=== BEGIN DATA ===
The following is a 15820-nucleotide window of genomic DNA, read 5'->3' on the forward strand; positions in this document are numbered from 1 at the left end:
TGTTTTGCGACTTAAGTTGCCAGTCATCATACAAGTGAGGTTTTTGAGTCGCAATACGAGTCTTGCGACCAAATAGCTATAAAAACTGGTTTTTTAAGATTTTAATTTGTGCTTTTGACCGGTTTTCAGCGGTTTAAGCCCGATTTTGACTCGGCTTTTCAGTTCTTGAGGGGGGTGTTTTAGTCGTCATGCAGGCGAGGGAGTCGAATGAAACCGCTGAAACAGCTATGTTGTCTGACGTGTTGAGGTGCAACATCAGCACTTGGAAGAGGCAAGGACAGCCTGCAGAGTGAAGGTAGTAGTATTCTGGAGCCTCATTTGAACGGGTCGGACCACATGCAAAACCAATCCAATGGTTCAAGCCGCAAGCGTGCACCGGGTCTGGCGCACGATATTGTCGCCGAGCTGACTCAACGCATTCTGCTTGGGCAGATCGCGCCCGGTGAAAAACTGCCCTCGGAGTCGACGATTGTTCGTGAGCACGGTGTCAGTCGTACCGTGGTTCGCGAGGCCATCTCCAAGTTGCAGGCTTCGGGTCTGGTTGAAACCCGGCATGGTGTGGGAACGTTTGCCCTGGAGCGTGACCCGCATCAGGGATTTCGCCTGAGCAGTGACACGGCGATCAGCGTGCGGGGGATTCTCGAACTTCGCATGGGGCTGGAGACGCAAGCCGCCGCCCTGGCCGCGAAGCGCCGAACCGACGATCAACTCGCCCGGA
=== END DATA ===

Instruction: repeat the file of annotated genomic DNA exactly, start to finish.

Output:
The following is a 15820-nucleotide window of genomic DNA, read 5'->3' on the forward strand; positions in this document are numbered from 1 at the left end:
TGTTTTGCGACTTAAGTTGCCAGTCATCATACAAGTGAGGTTTTTGAGTCGCAATACGAGTCTTGCGACCAAATAGCTATAAAAACTGGTTTTTTAAGATTTTAATTTGTGCTTTTGACCGGTTTTCAGCGGTTTAAGCCCGATTTTGACTCGGCTTTTCAGTTCTTGAGGGGGGTGTTTTAGTCGTCATGCAGGCGAGGGAGTCGAATGAAACCGCTGAAACAGCTATGTTGTCTGACGTGTTGAGGTGCAACATCAGCACTTGGAAGAGGCAAGGACAGCCTGCAGAGTGAAGGTAGTAGTATTCTGGAGCCTCATTTGAACGGGTCGGACCACATGCAAAACCAATCCAATGGTTCAAGCCGCAAGCGTGCACCGGGTCTGGCGCACGATATTGTCGCCGAGCTGACTCAACGCATTCTGCTTGGGCAGATCGCGCCCGGTGAAAAACTGCCCTCGGAGTCGACGATTGTTCGTGAGCACGGTGTCAGTCGTACCGTGGTTCGCGAGGCCATCTCCAAGTTGCAGGCTTCGGGTCTGGTTGAAACCCGGCATGGTGTGGGAACGTTTGCCCTGGAGCGTGACCCGCATCAGGGATTTCGCCTGAGCAGTGACACGGCGATCAGCGTGCGGGGGATTCTCGAACTTCGCATGGGGCTGGAGACGCAAGCCGCCGCCCTGGCCGCGAAGCGCCGAACCGACGATCAACTCGCCCGGA